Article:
On learning body kindness
For the first time in a long time, I have been consistently working out for an extended period of time. I am gaining strength, flexibility, and energy. My clothes fit better, my muscles are more defined, and I was actually looking forward to trying on swimsuits this spring.
Then I walked into the dressing room. You know, the one with the fluorescent lights and the side mirrors. The dressing room that highlights every. single. flaw.
When I looked in the mirror, I didn’t see the muscle I’ve built over the past few months. I didn’t see the flexible hamstrings. I didn’t see the light in my energetic eyes. Instead, under those fluorescent lights, I saw the parts of me that weren’t perfect yet, the flaws that would never change. The stretch marks and the scars. The sag and the cellulite. Thirty-six years of Earth-living.
I didn’t buy the swimsuit.
The next day, I asked a diverse group of women to give me their honest reasons for exercising. Not one of the twenty-five women said, “To look perfect in a bikini.” Here are the top five reasons they gave for working out: To stay healthy, to feel better, for the endorphins, to prevent injury, and to challenge themselves.
The women also talked about the trickle effects of working out, like more self-confidence, better sleep, improved eating habits, and mental clarity. At the very bottom of the list were things like clothes fitting better, losing weight, and looking good.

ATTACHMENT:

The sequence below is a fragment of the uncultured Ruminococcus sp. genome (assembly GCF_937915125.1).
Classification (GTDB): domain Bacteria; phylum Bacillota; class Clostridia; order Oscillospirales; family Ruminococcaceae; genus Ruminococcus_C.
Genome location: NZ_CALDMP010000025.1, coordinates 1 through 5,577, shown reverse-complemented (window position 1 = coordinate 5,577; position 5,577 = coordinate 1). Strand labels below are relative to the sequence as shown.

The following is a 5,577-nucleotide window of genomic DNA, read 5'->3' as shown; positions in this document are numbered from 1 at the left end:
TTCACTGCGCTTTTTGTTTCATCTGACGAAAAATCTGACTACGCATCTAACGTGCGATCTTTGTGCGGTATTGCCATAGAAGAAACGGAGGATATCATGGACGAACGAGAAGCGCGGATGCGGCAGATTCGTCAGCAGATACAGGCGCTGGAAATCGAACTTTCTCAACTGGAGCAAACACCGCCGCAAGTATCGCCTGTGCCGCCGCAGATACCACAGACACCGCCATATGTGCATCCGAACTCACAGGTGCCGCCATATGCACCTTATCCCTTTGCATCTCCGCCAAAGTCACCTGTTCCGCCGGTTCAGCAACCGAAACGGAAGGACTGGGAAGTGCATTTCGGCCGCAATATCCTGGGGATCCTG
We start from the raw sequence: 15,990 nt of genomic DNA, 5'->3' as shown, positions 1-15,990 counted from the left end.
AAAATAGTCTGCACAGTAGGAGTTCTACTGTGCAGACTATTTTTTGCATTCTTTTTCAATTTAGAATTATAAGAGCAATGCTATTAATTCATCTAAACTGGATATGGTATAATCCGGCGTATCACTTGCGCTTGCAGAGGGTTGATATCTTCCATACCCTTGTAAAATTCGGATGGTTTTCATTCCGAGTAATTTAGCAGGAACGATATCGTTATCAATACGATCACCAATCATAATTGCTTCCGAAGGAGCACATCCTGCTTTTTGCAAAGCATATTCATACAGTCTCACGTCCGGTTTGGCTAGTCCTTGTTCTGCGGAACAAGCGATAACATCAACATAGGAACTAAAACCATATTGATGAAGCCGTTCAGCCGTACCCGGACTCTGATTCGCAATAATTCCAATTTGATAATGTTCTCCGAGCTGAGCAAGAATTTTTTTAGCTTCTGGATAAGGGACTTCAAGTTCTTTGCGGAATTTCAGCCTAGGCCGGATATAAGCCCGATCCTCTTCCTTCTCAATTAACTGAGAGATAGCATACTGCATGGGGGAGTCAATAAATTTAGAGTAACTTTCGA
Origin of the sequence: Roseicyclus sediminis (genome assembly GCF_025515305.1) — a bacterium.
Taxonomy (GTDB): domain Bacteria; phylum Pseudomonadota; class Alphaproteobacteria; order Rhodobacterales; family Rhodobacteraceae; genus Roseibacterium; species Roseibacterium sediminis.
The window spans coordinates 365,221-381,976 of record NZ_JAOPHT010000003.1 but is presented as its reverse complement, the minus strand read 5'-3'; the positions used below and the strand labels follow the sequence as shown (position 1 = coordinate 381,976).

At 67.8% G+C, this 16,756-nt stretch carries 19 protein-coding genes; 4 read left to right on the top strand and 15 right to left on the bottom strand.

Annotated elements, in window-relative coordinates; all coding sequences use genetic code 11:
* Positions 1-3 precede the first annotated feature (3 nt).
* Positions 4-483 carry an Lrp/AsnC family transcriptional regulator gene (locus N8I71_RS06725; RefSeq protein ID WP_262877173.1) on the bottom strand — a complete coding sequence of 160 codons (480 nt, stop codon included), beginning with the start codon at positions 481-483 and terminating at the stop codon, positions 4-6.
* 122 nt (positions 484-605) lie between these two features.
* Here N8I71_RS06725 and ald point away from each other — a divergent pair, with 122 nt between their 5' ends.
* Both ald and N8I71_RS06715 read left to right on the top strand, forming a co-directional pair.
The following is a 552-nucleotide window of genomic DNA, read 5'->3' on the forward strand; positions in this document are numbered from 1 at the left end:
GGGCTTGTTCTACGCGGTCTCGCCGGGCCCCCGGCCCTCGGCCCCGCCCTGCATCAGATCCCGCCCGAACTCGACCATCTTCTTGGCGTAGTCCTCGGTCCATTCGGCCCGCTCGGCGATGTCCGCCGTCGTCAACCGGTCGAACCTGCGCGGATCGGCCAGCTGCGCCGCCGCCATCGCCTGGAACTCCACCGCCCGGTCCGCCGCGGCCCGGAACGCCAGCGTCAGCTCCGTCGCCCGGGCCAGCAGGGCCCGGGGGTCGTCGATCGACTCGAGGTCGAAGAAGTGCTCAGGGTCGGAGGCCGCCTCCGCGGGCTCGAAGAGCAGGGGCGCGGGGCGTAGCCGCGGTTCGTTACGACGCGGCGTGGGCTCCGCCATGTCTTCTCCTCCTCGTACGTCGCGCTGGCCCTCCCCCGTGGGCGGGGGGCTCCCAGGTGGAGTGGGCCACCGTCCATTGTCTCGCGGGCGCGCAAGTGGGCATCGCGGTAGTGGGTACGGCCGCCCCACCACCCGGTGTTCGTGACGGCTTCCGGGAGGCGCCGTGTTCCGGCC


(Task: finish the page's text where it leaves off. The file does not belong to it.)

We know the right reasons for working out, so why does it all fly out the window the moment we step into the dressing room? Aside from boycotting stores with fluorescent lighting, what can we do to improve our self-image?
Here’s the thing: body kindness is not a natural instinct. Looking at yourself in the mirror and liking what you see takes effort. We are our own worst critics, after all.
So let’s make the effort.
Let’s remember why we exercise. Let’s remember what we’re after. We are not the fitspiration generation. We are moms who set a good example for our children. We are women who chase endorphins and challenge our aging bodies. We are women seeking a release from the stresses of this world, not perfect washboard abs.
Let’s make the effort to be a self-champion, not a self-critic.
Take time to find your answers to these questions, so that the next time you feel tempted to critique yourself in the mirror, you’ll have some tools to be kind to yourself:
- What are all the incredible things your body has done for you? Make a list.
- If looks had nothing to do with anything, why would you exercise?
- How do you want your kids to feel about exercise?
- How do you hope your daughter looks at herself in the mirror?
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